HIV Infection Deregulates the Balance Between Regulatory T Cells and IL-2-Producing CD4 T Cells by Decreasing the Expression of the IL-2 Receptor in Treg
ABSTRACT Indexation of Treg to the number of activated T-cells constitutes a homeostatic mechanism ensuring that T-cell expansion remains under control. However, immune hyperactivation observed in HIV-infected patients suggests a possible dysfunction of this mechanism. Here we show that the Treg/IL2-producing cells balance is deeply disturbed in viremic HIV-infected patients. We found a lower expression of IL2-Rα on Treg from viremic patients. We confirmed in vitro that HIV-infection of Treg downregulates IL2-Rα and pSTAT5. Our results argue for an impaired capacity of Treg to sensing the expansion of activated T-cells in HIV-infected patients that could contribute to the immune deregulation.
SourceAvailable from: Aixin Yu[Show abstract] [Hide abstract]
ABSTRACT: The importance of IL-2Rbeta function for immune regulation is highlighted by the severe impairment in lymphoid cell function in IL-2Rbeta-deficient mice. It has been speculated that failed IL-2/IL-2R signaling in peripheral T cells causes the associated autoimmunity, imbalanced peripheral lymphoid homeostasis, and defective T cell function. This study explored the requirement for IL-2Rbeta function in mature T lymphocytes. We show that transgenic thymic expression of the IL-2R beta-chain in IL-2Rbeta-deficient mice prevents lethal autoimmunity, restores normal production of B lymphocytes, and results in a peripheral T cell compartment that is responsive to triggering through the TCR, but not the IL-2R. The dysfunction of the IL-2R is illustrated by the near complete failure of mature T cells to proliferate to IL-2 in vitro and in vivo, to differentiate into CTL, and to up-regulate IL-2Ralpha expression. These data indicate that lymphoid homeostasis is largely maintained despite a nonfunctional IL-2R in mature T lymphocytes and suggest that IL-2Rbeta provides an essential signal during thymic development to regulate self-reactivity.The Journal of Immunology 04/2000; 164(6):2905-14. DOI:10.4049/jimmunol.164.6.2905 · 5.36 Impact Factor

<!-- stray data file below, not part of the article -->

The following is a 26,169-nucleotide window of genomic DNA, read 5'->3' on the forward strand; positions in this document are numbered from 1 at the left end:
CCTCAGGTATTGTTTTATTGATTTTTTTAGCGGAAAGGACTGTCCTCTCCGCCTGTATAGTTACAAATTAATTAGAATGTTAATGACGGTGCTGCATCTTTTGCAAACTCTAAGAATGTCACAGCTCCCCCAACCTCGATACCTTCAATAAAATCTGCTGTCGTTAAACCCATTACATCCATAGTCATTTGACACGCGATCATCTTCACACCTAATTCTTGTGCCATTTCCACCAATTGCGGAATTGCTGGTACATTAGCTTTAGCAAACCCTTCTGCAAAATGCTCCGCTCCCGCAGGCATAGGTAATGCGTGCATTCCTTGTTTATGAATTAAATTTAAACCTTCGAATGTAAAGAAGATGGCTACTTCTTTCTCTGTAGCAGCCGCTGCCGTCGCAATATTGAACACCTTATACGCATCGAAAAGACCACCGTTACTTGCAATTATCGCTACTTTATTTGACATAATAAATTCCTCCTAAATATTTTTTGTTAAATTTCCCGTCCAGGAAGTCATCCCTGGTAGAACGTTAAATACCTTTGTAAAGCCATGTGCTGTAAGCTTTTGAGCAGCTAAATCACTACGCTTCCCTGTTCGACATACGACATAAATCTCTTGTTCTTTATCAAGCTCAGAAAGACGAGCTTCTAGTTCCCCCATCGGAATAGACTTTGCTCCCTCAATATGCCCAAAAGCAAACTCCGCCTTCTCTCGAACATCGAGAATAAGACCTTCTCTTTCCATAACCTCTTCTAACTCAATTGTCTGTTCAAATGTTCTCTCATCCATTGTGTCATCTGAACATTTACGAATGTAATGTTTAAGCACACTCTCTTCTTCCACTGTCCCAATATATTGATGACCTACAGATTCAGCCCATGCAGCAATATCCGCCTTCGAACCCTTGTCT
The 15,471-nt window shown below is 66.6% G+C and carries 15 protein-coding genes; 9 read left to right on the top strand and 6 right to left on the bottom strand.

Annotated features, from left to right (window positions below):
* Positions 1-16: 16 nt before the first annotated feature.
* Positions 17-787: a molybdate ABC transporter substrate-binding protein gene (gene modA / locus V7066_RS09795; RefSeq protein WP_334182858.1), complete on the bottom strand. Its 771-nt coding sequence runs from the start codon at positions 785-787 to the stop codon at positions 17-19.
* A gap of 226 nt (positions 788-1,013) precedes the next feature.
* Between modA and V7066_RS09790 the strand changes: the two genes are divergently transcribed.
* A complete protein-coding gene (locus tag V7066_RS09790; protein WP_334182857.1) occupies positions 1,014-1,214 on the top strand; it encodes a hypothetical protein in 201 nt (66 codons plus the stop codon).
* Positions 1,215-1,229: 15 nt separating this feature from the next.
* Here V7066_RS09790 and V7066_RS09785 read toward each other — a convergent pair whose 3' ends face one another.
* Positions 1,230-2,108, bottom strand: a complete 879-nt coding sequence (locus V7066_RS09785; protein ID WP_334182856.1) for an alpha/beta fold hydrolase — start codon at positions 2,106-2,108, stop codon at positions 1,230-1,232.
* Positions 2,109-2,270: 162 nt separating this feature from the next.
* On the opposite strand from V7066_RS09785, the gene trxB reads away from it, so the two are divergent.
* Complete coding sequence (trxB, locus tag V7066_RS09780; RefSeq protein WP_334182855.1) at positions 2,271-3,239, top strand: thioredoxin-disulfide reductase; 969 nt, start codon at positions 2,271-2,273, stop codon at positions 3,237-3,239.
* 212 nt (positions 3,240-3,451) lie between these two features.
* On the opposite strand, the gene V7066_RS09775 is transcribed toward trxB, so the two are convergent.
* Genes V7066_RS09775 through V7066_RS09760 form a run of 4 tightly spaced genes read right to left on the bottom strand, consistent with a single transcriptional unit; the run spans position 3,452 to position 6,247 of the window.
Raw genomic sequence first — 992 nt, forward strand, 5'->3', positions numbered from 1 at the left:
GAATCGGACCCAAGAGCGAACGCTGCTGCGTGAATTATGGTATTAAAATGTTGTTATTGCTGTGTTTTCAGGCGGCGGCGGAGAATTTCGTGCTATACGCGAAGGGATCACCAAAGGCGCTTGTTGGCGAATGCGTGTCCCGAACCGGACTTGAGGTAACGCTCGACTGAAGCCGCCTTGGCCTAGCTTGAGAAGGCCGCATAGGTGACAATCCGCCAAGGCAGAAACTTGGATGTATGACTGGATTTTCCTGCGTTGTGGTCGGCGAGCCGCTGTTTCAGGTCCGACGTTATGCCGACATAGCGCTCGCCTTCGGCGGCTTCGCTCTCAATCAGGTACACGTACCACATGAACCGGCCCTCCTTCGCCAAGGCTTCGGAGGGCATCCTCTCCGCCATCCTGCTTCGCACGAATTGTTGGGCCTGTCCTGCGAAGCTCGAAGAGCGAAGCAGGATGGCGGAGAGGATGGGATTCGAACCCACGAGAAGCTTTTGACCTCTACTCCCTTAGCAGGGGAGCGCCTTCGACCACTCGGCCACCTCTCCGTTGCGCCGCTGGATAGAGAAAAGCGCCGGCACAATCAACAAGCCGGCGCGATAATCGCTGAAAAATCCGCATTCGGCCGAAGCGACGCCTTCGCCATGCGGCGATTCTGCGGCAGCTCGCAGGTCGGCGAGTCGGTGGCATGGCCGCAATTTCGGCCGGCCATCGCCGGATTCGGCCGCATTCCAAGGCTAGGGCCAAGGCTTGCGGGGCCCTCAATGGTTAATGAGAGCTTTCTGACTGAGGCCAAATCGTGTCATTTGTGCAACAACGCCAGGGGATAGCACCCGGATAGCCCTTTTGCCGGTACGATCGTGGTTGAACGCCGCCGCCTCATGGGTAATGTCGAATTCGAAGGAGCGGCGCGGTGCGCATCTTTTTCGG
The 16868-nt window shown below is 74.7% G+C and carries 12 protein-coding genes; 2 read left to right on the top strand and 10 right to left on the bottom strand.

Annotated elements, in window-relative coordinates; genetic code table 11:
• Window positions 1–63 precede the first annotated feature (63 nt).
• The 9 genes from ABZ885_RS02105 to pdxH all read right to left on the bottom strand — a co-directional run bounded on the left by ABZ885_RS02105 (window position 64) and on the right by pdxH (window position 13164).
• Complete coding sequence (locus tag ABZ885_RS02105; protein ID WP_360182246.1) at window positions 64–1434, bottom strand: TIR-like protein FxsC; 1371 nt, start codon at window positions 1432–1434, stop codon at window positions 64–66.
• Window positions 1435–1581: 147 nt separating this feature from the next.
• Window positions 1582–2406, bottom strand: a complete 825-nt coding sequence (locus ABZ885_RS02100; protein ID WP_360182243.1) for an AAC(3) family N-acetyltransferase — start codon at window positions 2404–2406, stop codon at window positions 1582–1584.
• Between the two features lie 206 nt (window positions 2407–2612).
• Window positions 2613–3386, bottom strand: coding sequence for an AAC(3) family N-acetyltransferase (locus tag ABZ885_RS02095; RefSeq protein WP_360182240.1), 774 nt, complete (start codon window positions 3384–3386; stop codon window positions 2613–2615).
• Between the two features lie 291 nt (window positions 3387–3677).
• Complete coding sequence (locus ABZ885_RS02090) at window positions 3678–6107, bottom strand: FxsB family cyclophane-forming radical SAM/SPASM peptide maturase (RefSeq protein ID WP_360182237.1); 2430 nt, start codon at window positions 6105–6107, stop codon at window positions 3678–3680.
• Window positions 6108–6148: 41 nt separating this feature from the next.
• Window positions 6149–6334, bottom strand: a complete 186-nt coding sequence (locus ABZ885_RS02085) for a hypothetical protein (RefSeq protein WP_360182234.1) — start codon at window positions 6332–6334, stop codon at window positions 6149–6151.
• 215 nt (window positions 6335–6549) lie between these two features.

Article: T cell dynamics in HIV-1 infection.[Show abstract] [Hide abstract]
ABSTRACT: In the absence of antiretroviral treatment, HIV-1 establishes a chronic, progressive infection of the human immune system that invariably, over the course of years, leads to its destruction and fatal immunodeficiency. Paradoxically, while viral replication is extensive throughout the course of infection, deterioration of conventional measures of immunity is slow, including the characteristic loss of CD4(+) T cells that is thought to play a key role in the development of immunodeficiency. This conundrum suggests that CD4(+) T cell-directed viral cytopathicity alone cannot explain the course of disease. Indeed, recent advances now indicate that HIV-1 pathogenesis is likely to result from a complex interplay between the virus and the immune system, particularly the mechanisms responsible for T cell homeostasis and regeneration. We review these data and present a model of HIV-1 pathogenesis in which the protracted loss of CD4(+) T cells results from early viral destruction of selected memory T cell populations, followed by a combination of profound increases in overall memory T cell turnover, damage to the thymus and other lymphoid tissues, and physiological limitations in peripheral CD4(+) T cell renewal.Annual Review of Immunology 02/2003; 21:265-304. DOI:10.1146/annurev.immunol.21.120601.141053 · 41.39 Impact Factor
[Show abstract] [Hide abstract]
ABSTRACT: Human immunodeficiency virus (HIV) infection leads to a profound T cell dysfunction well before the clinical onset of acquired immunodeficiency syndrome (AIDS). We have been accumulating evidence that one of the mechanisms responsible for this T cell deficiency may be the dysregulation of signal transduction via the interleukin (IL)-2/IL-2 receptor (R) complex. In CD4 T cells, we have observed previously that viral envelope (env) glycoproteins induce IL-2 unresponsiveness and the down-regulation of the three chains making up the IL-2R (alpha, beta, gamma) in vitro. We have now established further that this disruption of the IL-2/IL-2R system manifests itself in defective signal propagation via the Janus kinase (Jak)/signal transducer and activator of transcription (STAT) pathway in response to IL-2. The treatment of CD4 T cells with HIV env or surface ligation of CD4 with anti-CD4 monoclonal antibodies inhibited the IL-2-induced activation of Jak-1 and Jak-3, as well as their targets, STAT5a and STAT5b. This Jak/STAT deficiency may contribute to the crippling of CD4 T cell responses to a cytokine central to the immune response by HIV.Clinical & Experimental Immunology 04/2003; 131(3):422-7. DOI:10.1046/j.1365-2249.2003.02065.x · 3.28 Impact Factor